Antitrust goes global in major ad markets
Facebook's General Counsel Colin Stretch, left, speaks during a Senate Intelligence Committee hearing on Russian election activity and technology. Photo: Jacquelyn Martin / AP
Australia is the latest major ad market to launch an antitrust probe into the dominance that is big U.S. tech. Its competition regulator said Monday that it would investigate whether Facebook and Google "have disrupted the news media market to the detriment of publishers and consumers," per Reuters.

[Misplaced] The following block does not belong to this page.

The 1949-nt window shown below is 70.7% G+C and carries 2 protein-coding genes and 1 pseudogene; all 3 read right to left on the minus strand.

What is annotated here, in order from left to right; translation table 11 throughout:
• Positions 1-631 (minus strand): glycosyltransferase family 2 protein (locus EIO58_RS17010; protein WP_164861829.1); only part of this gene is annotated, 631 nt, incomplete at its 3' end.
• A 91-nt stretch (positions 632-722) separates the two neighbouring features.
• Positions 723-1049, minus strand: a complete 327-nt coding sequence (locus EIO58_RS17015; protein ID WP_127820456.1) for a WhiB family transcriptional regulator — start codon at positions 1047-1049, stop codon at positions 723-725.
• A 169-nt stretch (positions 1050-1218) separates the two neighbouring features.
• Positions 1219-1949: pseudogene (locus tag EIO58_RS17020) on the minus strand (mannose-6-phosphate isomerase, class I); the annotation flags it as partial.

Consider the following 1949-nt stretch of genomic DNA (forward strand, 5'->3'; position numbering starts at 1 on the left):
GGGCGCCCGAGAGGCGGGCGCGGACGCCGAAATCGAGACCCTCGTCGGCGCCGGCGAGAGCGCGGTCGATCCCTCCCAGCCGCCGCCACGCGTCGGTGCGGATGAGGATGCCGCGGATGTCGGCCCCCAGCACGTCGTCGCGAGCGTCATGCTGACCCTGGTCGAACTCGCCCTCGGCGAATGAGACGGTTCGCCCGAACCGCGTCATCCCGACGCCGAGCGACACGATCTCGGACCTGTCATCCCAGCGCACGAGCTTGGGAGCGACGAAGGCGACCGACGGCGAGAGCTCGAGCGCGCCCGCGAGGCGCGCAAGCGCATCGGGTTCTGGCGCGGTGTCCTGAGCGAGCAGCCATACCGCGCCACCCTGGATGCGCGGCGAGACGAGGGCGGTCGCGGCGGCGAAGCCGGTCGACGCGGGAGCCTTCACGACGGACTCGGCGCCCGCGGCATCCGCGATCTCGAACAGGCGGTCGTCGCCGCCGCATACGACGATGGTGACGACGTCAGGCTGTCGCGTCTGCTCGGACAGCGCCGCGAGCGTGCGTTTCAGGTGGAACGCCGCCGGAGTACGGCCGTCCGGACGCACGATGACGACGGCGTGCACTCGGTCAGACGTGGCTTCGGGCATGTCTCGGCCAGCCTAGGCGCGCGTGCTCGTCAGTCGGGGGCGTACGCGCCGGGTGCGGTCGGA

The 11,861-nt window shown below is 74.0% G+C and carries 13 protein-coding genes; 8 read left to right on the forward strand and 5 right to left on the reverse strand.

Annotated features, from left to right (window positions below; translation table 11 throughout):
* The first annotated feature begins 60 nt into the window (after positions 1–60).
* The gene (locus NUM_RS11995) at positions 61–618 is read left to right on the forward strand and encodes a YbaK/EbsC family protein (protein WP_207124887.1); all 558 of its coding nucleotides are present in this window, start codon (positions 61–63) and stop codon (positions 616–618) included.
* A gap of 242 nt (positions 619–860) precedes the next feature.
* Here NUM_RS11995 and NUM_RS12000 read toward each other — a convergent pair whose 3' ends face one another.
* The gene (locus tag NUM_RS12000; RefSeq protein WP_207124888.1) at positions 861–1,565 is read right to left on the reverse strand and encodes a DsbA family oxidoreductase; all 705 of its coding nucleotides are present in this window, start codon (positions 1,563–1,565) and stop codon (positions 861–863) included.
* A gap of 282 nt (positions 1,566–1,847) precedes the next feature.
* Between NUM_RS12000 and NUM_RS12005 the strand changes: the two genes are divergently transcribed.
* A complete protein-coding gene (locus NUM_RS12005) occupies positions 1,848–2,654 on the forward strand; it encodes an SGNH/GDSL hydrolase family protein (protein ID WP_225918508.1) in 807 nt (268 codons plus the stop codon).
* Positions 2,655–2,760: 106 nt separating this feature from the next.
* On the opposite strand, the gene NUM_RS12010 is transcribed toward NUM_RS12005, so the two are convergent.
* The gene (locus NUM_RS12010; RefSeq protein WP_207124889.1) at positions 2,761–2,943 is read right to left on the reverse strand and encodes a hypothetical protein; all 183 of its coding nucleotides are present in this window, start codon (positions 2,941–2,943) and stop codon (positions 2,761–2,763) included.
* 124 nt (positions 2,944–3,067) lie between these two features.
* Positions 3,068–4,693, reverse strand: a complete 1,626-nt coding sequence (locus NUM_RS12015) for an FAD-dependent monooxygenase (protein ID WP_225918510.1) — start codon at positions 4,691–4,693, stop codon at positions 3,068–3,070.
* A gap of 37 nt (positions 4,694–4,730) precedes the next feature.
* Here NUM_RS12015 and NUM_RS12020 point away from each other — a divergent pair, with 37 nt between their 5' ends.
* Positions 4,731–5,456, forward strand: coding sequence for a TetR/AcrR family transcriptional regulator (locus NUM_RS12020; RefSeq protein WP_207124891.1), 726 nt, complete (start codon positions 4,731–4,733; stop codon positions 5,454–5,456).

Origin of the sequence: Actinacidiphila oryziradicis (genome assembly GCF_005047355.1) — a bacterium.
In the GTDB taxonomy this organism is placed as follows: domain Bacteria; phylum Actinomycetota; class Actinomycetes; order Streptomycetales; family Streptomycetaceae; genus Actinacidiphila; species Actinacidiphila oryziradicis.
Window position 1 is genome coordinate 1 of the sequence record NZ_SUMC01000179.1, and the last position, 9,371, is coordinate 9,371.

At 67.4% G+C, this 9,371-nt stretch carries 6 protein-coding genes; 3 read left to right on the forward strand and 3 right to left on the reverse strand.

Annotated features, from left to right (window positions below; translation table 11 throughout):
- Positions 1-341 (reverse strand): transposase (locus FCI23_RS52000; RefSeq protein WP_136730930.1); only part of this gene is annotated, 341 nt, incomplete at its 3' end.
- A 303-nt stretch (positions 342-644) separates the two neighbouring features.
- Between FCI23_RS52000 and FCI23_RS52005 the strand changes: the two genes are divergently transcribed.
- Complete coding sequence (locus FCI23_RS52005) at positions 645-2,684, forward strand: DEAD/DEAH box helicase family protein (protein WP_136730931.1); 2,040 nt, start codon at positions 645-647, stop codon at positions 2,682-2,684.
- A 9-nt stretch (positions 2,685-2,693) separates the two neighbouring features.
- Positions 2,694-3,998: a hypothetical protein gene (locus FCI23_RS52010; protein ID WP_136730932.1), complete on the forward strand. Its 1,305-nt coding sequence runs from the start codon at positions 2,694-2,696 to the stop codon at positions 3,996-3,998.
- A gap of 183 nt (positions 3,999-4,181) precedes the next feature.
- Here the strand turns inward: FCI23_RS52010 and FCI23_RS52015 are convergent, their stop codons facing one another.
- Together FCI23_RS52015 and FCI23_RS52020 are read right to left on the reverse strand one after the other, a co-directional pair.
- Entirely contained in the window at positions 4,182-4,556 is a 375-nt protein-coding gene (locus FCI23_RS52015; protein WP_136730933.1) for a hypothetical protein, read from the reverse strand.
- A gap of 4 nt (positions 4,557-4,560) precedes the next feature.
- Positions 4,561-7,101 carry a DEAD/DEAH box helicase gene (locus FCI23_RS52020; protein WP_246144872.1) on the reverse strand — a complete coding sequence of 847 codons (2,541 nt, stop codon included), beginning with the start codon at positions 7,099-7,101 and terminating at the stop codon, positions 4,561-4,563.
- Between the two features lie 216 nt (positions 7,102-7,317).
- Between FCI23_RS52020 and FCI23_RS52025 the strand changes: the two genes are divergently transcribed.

Why it matters: All of the most sophisticated ad markets in the world are very publicly tackling tech antitrust, except for the U.S., which has seen a significant portion of its ad revenue and e-commerce move to Google, Facebook and Amazon. This follows Japan and the E.U. in efforts this year to curb the dominance of the likes of Google, Amazon and Facebook.
Go deeper: Professor and author Scott Galloway, one of the biggest thought-leaders on the business of big U.S. tech companies, gave a scathing presentation at Business Insider's Ignition conference last week on why "The Big Four" — Amazon, Apple, Facebook, and Google — should be broken up. "Our democracies are breaking down because these companies have gotten too powerful," Galloway says.